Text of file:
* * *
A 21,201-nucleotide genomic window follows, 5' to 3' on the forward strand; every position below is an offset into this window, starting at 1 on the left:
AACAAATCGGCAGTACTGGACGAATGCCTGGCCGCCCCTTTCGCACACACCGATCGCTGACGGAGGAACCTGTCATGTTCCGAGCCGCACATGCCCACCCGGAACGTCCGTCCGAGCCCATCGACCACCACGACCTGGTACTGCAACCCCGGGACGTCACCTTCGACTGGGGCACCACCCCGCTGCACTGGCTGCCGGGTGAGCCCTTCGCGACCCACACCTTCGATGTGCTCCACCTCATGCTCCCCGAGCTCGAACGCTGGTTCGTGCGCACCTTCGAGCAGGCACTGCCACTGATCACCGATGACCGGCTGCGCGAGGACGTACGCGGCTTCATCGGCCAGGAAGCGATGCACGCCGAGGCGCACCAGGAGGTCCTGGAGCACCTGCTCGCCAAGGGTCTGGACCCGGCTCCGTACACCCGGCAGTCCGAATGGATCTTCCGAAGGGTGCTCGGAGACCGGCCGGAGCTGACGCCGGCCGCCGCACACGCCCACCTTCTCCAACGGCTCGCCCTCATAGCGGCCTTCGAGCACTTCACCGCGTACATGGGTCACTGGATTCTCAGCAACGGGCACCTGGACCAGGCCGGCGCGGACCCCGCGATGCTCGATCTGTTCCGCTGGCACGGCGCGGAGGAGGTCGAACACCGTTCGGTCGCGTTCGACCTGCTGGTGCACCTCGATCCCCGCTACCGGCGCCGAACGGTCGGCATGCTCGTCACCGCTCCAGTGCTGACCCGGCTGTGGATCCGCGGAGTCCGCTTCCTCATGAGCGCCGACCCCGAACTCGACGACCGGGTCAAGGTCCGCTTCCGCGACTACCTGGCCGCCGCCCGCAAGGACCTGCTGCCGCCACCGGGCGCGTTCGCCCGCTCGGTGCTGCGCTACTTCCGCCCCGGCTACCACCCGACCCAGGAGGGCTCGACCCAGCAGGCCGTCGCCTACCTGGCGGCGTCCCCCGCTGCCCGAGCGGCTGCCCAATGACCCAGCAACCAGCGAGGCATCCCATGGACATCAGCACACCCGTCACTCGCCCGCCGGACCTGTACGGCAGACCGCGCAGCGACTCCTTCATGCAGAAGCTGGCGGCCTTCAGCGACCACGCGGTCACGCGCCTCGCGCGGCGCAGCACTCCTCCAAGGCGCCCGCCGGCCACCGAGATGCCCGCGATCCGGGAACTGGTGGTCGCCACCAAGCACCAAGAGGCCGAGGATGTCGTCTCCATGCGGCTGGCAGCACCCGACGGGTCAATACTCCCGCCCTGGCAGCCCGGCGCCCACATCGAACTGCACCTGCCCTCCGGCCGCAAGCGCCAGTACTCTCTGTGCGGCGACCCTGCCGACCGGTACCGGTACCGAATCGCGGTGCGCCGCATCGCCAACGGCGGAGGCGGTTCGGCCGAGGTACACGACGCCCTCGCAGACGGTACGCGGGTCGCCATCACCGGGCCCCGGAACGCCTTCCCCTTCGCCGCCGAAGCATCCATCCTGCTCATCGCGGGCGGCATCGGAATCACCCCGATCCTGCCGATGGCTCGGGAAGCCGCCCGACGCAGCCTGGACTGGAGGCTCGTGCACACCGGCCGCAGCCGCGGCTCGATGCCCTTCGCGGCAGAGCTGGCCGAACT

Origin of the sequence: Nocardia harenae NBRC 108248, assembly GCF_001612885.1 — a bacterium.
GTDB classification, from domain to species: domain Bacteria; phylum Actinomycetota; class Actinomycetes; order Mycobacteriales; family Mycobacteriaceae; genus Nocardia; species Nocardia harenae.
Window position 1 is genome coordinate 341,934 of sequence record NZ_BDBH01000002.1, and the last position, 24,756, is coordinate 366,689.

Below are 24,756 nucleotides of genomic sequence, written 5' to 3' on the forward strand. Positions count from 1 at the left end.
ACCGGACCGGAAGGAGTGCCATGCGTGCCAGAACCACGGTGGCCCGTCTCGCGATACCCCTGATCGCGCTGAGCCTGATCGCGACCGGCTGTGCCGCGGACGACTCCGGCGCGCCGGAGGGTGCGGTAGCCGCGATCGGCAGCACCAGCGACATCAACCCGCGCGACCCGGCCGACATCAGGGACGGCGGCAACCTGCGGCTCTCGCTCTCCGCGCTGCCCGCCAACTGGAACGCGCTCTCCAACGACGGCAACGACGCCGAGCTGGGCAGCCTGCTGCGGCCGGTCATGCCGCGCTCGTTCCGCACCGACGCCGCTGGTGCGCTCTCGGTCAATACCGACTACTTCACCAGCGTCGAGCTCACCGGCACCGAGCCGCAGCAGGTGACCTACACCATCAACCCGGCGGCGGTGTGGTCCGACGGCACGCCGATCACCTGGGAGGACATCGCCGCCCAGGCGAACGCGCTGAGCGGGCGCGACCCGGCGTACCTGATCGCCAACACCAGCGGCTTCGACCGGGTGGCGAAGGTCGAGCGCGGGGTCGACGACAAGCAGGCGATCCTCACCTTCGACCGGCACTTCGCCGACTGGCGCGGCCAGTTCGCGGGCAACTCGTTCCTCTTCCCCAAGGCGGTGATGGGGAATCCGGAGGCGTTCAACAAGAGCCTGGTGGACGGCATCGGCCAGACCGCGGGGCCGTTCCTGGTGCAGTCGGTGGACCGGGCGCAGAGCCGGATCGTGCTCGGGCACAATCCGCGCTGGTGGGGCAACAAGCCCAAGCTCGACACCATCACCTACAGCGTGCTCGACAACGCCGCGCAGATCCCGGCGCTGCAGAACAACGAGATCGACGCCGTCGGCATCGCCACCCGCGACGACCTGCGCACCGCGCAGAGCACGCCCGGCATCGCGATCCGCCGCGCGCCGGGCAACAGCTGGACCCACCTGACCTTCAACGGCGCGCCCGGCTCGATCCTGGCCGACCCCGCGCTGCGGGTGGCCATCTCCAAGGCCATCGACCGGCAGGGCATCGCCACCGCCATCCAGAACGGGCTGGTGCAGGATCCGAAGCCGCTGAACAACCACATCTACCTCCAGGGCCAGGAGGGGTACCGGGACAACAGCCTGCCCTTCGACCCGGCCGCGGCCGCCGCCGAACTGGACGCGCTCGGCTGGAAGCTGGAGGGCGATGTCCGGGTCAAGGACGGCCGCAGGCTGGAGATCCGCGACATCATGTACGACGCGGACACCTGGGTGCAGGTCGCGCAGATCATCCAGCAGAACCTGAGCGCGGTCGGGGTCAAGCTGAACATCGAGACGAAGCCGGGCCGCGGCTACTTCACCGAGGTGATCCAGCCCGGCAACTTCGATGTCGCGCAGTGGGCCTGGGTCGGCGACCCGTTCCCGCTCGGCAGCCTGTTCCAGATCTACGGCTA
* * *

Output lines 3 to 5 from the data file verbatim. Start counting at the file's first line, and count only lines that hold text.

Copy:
Origin of the sequence: Nocardia harenae NBRC 108248, assembly GCF_001612885.1 — a bacterium.
GTDB classification, from domain to species: domain Bacteria; phylum Actinomycetota; class Actinomycetes; order Mycobacteriales; family Mycobacteriaceae; genus Nocardia; species Nocardia harenae.
Window position 1 is genome coordinate 341,934 of sequence record NZ_BDBH01000002.1, and the last position, 24,756, is coordinate 366,689.